Video: Astronomers spot largest comet ever seen

Astronomers have confirmed that a comet first spotted by the Hubble Space Telescope is the largest ever identified.

With a nucleus around 80 miles across, the comet, named C/2014 UN271 (Bernardinelli-Bernstein), is larger than Rhode Island, according to NASA, which shared news of Hubble’s discovery on Tuesday, April 12. It’s also 20 miles wider than the previously largest-known comet, which held the record for 20 years.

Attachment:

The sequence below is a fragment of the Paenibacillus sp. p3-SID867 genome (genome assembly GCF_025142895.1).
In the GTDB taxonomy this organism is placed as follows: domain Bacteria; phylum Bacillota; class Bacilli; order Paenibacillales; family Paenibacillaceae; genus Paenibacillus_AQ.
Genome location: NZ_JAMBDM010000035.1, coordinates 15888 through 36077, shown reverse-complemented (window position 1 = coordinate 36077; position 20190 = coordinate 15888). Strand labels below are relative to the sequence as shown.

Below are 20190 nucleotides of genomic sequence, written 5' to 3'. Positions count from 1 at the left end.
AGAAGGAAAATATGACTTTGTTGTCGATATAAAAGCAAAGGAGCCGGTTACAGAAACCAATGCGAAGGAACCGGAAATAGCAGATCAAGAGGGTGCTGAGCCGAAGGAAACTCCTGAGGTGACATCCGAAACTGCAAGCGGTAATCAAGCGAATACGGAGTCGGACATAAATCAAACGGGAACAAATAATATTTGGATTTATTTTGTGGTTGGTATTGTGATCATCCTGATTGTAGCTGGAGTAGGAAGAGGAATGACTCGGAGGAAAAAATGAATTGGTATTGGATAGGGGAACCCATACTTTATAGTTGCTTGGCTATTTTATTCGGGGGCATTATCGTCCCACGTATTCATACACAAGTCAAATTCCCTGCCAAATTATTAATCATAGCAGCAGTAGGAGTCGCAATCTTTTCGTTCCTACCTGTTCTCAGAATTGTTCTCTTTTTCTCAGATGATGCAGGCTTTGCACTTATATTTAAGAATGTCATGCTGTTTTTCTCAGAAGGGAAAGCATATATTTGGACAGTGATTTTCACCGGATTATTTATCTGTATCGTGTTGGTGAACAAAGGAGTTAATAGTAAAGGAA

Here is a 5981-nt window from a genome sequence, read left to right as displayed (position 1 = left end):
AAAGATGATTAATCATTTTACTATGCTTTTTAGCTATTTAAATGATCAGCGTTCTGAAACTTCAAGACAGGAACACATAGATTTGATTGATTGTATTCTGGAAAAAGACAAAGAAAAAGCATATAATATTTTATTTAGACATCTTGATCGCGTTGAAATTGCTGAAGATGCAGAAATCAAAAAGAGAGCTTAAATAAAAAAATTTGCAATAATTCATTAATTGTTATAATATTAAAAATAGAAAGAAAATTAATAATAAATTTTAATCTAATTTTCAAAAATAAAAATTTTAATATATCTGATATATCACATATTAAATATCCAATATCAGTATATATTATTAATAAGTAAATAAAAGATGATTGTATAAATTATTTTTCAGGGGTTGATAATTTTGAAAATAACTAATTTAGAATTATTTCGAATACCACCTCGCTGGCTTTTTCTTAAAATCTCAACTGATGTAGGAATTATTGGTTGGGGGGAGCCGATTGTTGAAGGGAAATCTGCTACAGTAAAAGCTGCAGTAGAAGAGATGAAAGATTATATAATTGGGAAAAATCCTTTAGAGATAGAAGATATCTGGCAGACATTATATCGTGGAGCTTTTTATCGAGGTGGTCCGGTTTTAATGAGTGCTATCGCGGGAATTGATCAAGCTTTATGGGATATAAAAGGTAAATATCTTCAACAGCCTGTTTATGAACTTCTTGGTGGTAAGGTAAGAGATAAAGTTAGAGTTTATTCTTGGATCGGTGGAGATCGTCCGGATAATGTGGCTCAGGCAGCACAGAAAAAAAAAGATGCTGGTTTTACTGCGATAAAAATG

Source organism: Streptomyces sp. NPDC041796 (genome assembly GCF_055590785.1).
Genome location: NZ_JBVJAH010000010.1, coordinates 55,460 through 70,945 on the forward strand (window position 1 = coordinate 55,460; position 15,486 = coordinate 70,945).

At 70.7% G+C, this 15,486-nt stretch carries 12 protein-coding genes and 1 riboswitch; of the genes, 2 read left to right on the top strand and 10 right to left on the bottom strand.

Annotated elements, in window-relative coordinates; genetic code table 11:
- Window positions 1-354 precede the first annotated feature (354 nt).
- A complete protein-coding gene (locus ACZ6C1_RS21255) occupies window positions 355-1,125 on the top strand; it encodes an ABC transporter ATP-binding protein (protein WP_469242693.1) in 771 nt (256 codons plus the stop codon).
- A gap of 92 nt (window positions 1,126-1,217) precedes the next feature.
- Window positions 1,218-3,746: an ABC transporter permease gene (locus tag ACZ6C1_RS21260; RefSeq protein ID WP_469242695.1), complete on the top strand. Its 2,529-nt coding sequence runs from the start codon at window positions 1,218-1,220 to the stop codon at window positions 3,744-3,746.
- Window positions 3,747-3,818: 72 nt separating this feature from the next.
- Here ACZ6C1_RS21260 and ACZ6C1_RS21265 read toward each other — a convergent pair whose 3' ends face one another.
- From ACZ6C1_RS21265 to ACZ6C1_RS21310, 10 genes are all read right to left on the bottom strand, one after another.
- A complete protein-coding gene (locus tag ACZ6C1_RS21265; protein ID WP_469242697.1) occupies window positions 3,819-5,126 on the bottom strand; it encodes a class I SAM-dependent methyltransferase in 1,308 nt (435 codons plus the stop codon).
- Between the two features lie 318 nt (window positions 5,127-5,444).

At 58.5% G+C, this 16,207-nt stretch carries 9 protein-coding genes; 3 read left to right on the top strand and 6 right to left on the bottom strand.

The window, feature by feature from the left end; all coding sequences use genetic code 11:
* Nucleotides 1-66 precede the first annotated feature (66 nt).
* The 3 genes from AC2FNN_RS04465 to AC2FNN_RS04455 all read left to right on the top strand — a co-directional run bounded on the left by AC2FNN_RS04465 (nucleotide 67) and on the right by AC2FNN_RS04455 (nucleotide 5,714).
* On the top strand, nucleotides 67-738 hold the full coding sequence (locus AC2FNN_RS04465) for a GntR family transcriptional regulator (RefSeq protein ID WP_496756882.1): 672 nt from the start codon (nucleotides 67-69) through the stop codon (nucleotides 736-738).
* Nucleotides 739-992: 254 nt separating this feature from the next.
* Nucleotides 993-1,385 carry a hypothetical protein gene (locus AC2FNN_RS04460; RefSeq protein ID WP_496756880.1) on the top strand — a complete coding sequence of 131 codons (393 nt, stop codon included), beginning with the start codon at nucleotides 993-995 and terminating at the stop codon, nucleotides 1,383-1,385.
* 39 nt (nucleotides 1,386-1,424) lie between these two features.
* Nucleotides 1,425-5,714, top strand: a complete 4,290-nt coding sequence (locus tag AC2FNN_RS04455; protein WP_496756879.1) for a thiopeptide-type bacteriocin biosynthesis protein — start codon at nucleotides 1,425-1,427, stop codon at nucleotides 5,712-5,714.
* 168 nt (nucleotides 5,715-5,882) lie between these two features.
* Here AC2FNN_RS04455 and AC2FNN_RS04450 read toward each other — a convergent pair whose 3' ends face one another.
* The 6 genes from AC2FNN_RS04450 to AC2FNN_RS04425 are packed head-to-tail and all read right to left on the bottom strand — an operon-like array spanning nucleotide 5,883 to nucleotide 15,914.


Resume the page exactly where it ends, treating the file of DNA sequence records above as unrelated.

The nucleus of C/2014 UN271 is around 50 times larger than most other known comets, the space agency said, adding that its mass is believed to be an astonishing 500 trillion tons, or “a hundred thousand times greater than the mass of a typical comet found much closer to the sun.”

NASA also notes that the massive ball of ice and dust is “barreling this way at 22,000 miles per hour from the edge of the solar system,” but adds that there’s nothing to worry about as there’s no chance of it coming close to Earth when it makes its closest pass of the sun in 2031.

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